While the vegetables are baking, make the sauce. Crush the garlic in a mortar and pestle, or place in a food processor, with a little salt. Crush or grind the garlic, and add the basil and some of the oil, processing by hand or machine until well blended, but still textured. Continue adding the oil, then by hand mix in the lemon zest, juice and black pepper, more grinds of pepper than you think you’ll need. Taste. Correct seasoning if necessary, and set aside.

Plate the potatoes and drizzle with the basil sauce. Garnish with the pomegranate seeds, more basil leaves and flowers, and more pepper if you like. I also added a final squeeze of lemon juice over it all.

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24 Comments Add yours

  1. Angela says:

    This looks just heavenly!

    Liked by 2 people

  2. This sounds amazing! I can’t stand sweet potatoes in a sweet dish like the one with marshmallows. Blech. But like this is perfect, excited to try it. Thanks!

    Liked by 2 people

      1. Marvellous! I love sweet potatoes and use it in many ways. Love to bake them and drizzle with olive oil and mixed herbs!

        Liked by 1 person

      2. They are delicious baked indeed! One of my favorite ways to enjoy them.

        Liked by 1 person

  3. YUM!!!! I might have to make that real soon. 🙂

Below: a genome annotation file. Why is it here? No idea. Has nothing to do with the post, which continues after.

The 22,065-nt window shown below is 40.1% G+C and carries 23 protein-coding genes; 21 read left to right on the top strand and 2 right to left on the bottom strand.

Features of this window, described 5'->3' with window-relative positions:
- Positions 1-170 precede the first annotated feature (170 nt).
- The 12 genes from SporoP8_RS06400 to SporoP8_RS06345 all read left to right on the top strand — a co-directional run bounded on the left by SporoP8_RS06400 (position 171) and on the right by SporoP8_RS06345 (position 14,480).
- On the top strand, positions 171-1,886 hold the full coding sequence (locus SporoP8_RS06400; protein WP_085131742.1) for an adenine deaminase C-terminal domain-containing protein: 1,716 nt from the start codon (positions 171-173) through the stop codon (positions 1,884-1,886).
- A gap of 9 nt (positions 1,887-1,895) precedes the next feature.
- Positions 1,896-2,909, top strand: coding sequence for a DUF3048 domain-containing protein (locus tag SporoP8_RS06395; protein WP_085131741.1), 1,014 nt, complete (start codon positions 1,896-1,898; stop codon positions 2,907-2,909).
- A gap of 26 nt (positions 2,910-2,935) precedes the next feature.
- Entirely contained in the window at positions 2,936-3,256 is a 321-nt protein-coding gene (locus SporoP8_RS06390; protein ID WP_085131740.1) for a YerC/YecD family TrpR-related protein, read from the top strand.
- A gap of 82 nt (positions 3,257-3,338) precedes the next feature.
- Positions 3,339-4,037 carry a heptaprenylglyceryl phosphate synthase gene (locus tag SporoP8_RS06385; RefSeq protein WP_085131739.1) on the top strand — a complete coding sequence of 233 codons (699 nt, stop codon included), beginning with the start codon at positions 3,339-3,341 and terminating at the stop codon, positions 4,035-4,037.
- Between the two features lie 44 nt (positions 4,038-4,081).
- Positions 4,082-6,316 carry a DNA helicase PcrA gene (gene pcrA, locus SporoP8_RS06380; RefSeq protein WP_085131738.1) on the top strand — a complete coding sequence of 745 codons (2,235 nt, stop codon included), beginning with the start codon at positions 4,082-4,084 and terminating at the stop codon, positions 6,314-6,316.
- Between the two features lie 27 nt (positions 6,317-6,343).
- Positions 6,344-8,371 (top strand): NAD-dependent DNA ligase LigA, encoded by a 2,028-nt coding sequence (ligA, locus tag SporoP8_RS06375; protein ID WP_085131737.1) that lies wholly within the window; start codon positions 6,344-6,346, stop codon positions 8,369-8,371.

Liked by 2 people

    1. Dear Jeanne, I have tagged you for Rory’s 321 Quote Me! Food for Thought. Enjoy! https://vintagekitchen.org/2019/10/16/321-quote-me-food-for-thought/

      Liked by 1 person

      1. Cool beans! thank you so much. 🙂

        Like

  4. trkingmomoe says:

    I like this. Thanks for sharing.

    Liked by 2 people

  5. Cool! Another interesting spin on sweet potatoes!

    Liked by 1 person

  6. What an exciting add of flavor! ❤❤❤

    Liked by 2 people

  7. We’re eating more sweet potatoes these days. Yum! 🍁🍂🌾

    Liked by 1 person

  8. Wow! I guess is sweet potatoes time 🙂 With basil and and lemon sauce! Very interesting and really pretty presentation 🙂

    Liked by 1 person

    1. Dear Dorothy, I have tagged you for Rory’s 321 Quote Me with topic Food for thought 🙂 Enjoy!
      https://popsiclesociety.com/2019/10/16/321-quote-me-food-for-thought/

      Liked by 1 person

  9. ohiocook says:

    Thank you for dropping by my blog!

    Liked by 1 person

  10. eponine3 says:

    You inspire me so! This looks wonderful 🙂 Just last week I made the stuffed squash finally (also inspired by you :)!)

    Liked by 1 person

    1. Thank you so much for this kind post! I am so glad you tried the stuffed squash, it is one of my favorites, and I think you’ll like the vegetable pie as well!

      Like

  11. Forestwood says:

    A lot of my family love sweet potato – especially roasted or in pies. ( although we treat it as a savoury vegetable). I do love the sound and look of this dish. It certainly would look great on the Christmas table. I have never pre-heated the roasting pan before. I must try this. What difference does it make?

    Liked by 1 person

    1. When you preheat the roasting pan it acts just like when you preheat a sauté pan. You have a head start on the browning, and the second you put the vegetables on, the caramelization begins. I do this routinely now, and it also saves time. I pop the pan in the oven and it heats up while I’m prepping the vegetables.

      Like